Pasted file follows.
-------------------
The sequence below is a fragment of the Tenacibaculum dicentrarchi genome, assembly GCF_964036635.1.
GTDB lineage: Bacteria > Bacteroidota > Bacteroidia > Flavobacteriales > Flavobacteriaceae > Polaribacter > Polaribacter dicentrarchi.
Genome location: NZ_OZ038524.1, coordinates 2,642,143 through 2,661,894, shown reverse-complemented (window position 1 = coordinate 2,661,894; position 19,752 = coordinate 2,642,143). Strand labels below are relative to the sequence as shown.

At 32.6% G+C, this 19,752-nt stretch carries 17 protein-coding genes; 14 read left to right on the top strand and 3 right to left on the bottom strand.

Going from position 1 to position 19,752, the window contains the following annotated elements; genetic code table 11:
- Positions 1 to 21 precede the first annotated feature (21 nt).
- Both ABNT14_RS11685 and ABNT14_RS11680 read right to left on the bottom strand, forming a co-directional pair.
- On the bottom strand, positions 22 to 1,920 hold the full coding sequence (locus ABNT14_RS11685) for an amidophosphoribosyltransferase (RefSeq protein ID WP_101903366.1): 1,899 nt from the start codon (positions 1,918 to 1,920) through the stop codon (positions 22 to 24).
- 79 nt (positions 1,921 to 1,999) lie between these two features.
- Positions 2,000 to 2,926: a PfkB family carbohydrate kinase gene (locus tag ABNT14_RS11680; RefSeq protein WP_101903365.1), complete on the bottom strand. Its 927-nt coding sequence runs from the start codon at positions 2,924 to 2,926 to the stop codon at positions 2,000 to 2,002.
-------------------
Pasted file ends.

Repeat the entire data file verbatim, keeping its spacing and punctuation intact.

The sequence below is a fragment of the Tenacibaculum dicentrarchi genome, assembly GCF_964036635.1.
GTDB lineage: Bacteria > Bacteroidota > Bacteroidia > Flavobacteriales > Flavobacteriaceae > Polaribacter > Polaribacter dicentrarchi.
Genome location: NZ_OZ038524.1, coordinates 2,642,143 through 2,661,894, shown reverse-complemented (window position 1 = coordinate 2,661,894; position 19,752 = coordinate 2,642,143). Strand labels below are relative to the sequence as shown.

At 32.6% G+C, this 19,752-nt stretch carries 17 protein-coding genes; 14 read left to right on the top strand and 3 right to left on the bottom strand.

Going from position 1 to position 19,752, the window contains the following annotated elements; genetic code table 11:
- Positions 1 to 21 precede the first annotated feature (21 nt).
- Both ABNT14_RS11685 and ABNT14_RS11680 read right to left on the bottom strand, forming a co-directional pair.
- On the bottom strand, positions 22 to 1,920 hold the full coding sequence (locus ABNT14_RS11685) for an amidophosphoribosyltransferase (RefSeq protein ID WP_101903366.1): 1,899 nt from the start codon (positions 1,918 to 1,920) through the stop codon (positions 22 to 24).
- 79 nt (positions 1,921 to 1,999) lie between these two features.
- Positions 2,000 to 2,926: a PfkB family carbohydrate kinase gene (locus tag ABNT14_RS11680; RefSeq protein WP_101903365.1), complete on the bottom strand. Its 927-nt coding sequence runs from the start codon at positions 2,924 to 2,926 to the stop codon at positions 2,000 to 2,002.